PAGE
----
LIKE MANY DENISONIANS, I have a Facebook account and clicked on the “We Too Are Denison” FB page after reading the March 11 article about the project. I commend Shakia and Ruby’s initiative and the efforts of so many students who are willing to share their experience with micro (and macro) aggressions on and off the Hill. This forum is striking a chord with students here and on other campuses across the country with similar campaigns. I wanted to be an additional voice offering a response.
I value the organizers’ description, “This gives us a unique opportunity to take an honest look at ourselves and begin to create a better community for all of our members. This project will serve as a reflection of the marginalized experiences on this campus and as a step towards a better Denison.” Indeed, let’s recommit as a community of learners to doing this.
Might I offer a few steps for how we can do this? Take a quiet moment to read the papers held up by familiar faces on the FB page. Figure out ways to address those and become a better version of ourselves. Talk with a close friend and then a complete stranger about this project. Practice how to intervene in the moment when something ignorant or bias-laden is spoken. Consider how to contribute to a sense of belonging in community by regularly speaking up for and with those who are marginalized, whether here or in the world beyond Denison. In the few weeks since this first appeared on Facebook, I have reflected on these steps. We all have capacity to do more if we support one another.
I too believe that action should follow thought. I get to work with some amazing students and colleagues in the division of student development, academic affairs and other units. This project has certainly prompted conversation and a desire to take action. A few are mentioned here:
#1: Raise awareness of the Bias-Incident Response Protocol
We want to help raise awareness of a system that can help: the Bias-Incident Response Protocol, available on the myDenison Campus Resources tab.
Student Development’s Response Protocol for Bias and Hate-Related Incidents was created in June 2013 in order to have a mechanism for responding in a consistent and comprehensive manner to bias-related incidents that occur between students. Students, staff and faculty members were involved in the development and implementation of this protocol. Every student, staff and faculty member has a rightful place at Denison and reported incidents of violence, intimidation, bullying, harassment and hate will be addressed with the intention of seeking a resolution that strengthens our community and upholds its members in their diversity.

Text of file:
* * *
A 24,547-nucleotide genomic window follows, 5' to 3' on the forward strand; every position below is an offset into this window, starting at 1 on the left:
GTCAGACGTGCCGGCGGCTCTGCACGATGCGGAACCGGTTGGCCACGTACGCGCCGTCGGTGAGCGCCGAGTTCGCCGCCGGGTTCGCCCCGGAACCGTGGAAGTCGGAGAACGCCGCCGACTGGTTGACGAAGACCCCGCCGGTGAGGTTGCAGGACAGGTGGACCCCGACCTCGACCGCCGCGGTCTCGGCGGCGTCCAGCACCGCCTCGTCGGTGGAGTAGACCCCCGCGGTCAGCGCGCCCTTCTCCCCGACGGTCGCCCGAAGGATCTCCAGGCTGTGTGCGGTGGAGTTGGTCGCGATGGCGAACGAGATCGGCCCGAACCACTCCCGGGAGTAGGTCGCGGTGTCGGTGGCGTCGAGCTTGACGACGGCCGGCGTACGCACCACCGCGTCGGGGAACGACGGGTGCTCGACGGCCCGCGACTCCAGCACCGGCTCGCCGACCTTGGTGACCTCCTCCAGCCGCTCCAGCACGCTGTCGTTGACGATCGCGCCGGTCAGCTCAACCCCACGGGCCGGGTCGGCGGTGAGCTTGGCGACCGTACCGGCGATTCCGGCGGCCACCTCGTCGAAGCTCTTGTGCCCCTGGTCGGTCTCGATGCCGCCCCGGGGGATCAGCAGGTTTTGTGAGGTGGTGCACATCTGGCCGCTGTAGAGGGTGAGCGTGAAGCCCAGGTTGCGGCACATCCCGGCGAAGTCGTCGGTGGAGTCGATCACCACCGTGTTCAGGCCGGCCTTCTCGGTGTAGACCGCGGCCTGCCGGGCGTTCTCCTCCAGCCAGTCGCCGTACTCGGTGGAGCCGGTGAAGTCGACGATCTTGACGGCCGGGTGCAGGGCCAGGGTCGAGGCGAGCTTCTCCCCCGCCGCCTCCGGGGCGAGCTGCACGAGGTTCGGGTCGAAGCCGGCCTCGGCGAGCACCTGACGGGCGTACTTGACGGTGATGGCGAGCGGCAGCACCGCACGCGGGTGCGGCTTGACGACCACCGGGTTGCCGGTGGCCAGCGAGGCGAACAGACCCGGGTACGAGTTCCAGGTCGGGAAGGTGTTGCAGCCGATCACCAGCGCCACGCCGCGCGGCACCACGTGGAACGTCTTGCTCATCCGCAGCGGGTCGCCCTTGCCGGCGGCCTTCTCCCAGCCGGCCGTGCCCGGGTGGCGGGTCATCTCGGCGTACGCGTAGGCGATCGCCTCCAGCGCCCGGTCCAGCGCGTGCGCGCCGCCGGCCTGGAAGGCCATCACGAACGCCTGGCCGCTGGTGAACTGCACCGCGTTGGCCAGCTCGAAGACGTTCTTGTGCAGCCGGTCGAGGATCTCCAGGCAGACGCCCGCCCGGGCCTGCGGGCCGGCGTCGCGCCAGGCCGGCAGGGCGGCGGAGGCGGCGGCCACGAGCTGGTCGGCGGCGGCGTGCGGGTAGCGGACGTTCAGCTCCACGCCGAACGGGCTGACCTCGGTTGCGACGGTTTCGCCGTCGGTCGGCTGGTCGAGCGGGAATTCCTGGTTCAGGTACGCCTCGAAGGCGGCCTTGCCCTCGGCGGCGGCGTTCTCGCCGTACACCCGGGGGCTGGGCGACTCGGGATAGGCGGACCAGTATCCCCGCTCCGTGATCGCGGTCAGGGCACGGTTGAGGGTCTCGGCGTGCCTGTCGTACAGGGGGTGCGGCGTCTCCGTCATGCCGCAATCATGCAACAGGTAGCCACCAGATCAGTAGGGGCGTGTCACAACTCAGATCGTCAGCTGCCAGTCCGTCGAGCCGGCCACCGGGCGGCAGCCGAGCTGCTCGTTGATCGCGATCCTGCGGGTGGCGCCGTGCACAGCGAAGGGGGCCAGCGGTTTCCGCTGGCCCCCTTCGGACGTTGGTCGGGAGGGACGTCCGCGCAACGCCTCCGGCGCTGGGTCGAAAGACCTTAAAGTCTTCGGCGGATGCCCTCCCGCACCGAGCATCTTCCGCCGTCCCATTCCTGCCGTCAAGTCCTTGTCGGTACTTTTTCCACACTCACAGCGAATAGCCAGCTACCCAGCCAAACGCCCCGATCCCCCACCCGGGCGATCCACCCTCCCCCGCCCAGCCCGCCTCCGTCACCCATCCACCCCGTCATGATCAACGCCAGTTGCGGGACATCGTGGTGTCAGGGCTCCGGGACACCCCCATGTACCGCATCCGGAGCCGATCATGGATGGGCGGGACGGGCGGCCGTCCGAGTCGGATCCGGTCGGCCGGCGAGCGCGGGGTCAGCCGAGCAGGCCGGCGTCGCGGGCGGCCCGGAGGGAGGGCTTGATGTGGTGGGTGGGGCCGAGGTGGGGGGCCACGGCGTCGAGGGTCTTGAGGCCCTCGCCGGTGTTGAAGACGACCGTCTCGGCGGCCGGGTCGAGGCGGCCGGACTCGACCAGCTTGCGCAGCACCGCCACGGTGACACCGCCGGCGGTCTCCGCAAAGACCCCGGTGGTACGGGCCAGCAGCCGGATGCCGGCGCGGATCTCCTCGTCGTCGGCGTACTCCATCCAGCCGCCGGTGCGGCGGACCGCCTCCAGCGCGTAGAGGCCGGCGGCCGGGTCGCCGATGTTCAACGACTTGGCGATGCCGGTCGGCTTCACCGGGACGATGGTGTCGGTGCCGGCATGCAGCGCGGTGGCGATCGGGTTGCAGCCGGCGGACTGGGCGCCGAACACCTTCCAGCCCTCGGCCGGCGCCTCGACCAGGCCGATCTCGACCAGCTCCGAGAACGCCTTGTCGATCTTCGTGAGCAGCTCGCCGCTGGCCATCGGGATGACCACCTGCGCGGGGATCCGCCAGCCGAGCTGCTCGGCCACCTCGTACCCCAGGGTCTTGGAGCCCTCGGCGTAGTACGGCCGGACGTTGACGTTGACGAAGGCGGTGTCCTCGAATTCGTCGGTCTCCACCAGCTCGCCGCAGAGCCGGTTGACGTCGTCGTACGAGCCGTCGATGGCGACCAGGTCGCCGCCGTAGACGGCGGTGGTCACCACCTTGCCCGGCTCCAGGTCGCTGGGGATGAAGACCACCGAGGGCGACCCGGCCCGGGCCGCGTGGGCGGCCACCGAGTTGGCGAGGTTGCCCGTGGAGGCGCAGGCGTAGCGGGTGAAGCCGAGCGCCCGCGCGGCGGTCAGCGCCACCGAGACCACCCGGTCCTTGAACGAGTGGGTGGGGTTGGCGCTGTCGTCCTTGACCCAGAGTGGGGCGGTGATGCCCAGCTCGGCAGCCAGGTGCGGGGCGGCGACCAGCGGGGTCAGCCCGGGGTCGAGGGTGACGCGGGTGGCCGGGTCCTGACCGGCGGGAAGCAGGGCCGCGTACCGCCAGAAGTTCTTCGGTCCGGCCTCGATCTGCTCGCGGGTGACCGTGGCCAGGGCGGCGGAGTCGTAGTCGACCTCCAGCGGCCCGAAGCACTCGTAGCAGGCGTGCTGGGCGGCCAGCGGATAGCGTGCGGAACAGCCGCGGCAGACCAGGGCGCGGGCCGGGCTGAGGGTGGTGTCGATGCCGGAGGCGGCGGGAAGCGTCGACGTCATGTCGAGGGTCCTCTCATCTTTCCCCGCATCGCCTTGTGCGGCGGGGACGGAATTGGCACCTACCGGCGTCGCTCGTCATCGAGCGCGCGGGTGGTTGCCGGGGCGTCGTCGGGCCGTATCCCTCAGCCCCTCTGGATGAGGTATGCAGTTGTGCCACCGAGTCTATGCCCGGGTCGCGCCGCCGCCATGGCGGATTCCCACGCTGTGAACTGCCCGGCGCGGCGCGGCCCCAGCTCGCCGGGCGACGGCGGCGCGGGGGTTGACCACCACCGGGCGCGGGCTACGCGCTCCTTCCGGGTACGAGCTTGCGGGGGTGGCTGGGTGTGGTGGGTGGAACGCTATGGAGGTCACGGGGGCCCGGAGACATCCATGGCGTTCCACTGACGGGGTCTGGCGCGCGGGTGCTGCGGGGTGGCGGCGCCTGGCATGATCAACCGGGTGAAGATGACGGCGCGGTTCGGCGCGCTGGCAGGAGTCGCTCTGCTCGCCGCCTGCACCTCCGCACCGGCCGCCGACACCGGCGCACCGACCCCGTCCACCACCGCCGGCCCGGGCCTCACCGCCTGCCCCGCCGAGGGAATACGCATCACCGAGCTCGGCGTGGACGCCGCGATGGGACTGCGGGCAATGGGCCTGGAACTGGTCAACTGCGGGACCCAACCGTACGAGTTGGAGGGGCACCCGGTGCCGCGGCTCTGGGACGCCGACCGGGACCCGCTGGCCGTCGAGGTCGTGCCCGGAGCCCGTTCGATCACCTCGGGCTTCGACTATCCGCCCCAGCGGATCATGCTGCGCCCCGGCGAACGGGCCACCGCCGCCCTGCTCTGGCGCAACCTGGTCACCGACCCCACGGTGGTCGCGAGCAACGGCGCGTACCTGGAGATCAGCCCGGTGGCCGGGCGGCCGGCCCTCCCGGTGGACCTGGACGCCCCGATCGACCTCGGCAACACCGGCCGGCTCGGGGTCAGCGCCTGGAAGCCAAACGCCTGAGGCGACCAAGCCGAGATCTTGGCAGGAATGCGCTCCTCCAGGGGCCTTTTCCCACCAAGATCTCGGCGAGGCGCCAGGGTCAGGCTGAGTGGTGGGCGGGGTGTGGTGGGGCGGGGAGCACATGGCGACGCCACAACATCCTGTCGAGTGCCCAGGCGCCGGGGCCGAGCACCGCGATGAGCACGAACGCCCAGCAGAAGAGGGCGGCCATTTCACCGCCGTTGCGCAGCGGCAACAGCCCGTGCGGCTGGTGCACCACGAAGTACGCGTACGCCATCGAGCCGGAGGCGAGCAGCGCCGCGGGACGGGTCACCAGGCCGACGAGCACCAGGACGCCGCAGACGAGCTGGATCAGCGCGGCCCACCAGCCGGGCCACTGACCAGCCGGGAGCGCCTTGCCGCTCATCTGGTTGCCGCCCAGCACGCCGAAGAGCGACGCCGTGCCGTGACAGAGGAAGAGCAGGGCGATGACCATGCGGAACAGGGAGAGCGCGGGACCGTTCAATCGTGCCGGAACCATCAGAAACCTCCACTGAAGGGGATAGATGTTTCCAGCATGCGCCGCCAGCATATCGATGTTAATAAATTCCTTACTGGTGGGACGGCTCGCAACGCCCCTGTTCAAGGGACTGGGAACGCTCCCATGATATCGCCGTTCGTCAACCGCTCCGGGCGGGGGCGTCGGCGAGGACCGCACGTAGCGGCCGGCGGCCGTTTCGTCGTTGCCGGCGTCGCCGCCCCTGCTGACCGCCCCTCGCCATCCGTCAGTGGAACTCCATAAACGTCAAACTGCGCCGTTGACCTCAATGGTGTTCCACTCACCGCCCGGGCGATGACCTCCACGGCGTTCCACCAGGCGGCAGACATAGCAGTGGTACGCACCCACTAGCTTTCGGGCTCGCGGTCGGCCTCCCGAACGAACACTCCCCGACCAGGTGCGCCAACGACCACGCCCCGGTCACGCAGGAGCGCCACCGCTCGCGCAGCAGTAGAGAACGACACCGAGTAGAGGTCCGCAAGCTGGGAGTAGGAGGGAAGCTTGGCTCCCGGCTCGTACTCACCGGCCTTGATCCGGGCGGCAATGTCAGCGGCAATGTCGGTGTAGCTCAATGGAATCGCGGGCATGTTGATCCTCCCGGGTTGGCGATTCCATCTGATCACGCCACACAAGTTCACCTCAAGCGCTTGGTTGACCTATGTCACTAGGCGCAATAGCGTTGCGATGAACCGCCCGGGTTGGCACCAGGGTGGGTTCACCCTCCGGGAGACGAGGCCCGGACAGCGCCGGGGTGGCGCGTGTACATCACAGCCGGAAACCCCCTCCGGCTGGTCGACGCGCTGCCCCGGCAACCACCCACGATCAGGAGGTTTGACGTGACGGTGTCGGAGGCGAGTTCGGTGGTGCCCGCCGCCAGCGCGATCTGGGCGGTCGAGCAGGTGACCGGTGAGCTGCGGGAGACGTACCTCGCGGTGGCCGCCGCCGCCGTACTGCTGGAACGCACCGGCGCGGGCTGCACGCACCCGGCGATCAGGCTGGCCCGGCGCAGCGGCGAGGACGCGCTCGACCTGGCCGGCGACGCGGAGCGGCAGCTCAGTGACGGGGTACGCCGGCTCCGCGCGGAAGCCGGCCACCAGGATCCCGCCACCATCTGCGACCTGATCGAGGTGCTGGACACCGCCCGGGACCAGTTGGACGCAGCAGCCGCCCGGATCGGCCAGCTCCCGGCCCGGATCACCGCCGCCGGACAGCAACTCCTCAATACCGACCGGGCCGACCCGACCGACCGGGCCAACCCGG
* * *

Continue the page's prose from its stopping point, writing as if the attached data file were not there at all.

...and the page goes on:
#2 Involve more faculty and staff who can support this work
This past year, over 25 new faculty and staff members stepped up and were then trained to serve as Denison Campus Reporting (CARE) Advisors to help students report and address incidents of disrespect (including micro-aggressions). We are working to add adviser bios to the webpage. Next week our advisers will gather again for additional training and we will draw their awareness to the experiences reflected in We Too Are Denison.
#3 Enhance the Climate Watch page on myDenison
General descriptions of incidents that damage our campus community are posted to the Campus Climate Watch page as a way of keeping a pulse on campus climate, what is surfacing, and what we can do collectively to intervene. The Campus Climate Team of faculty, staff and students meets regularly to review and post incidents and identify ways to help and educate. CCT has plans to improve the page design and content.
#4 Collaborate to create conversation and change
When we were developing the response protocols, students gave a lot of feedback. It was important to have a system in place to manage such incidents, but students emphasized the need for educational efforts to create a better Denison. As we refine the reporting system, better advertise it, and turn more attention to wider community engagement efforts, we hope to work with student organizations and individual students to promote an educational approach and build community. Student Development staff met last week and discussed several ideas and programming initiatives. Student organizations continue to do superb work to help strengthen our community; we are aware that upcoming events may further engage this topic.
Those who work with matters of identity and community development are learning from this project. While statements and acts presented on the page occur on campuses across the country, Denison is a place where people engage these issues and work toward change. We want students and faculty who come to this campus to embrace this important work. Thank you to all who continue to engage this work in a wide variety of ways. I LIKE this about Denison.
Bill Fox is the current Dean of Students.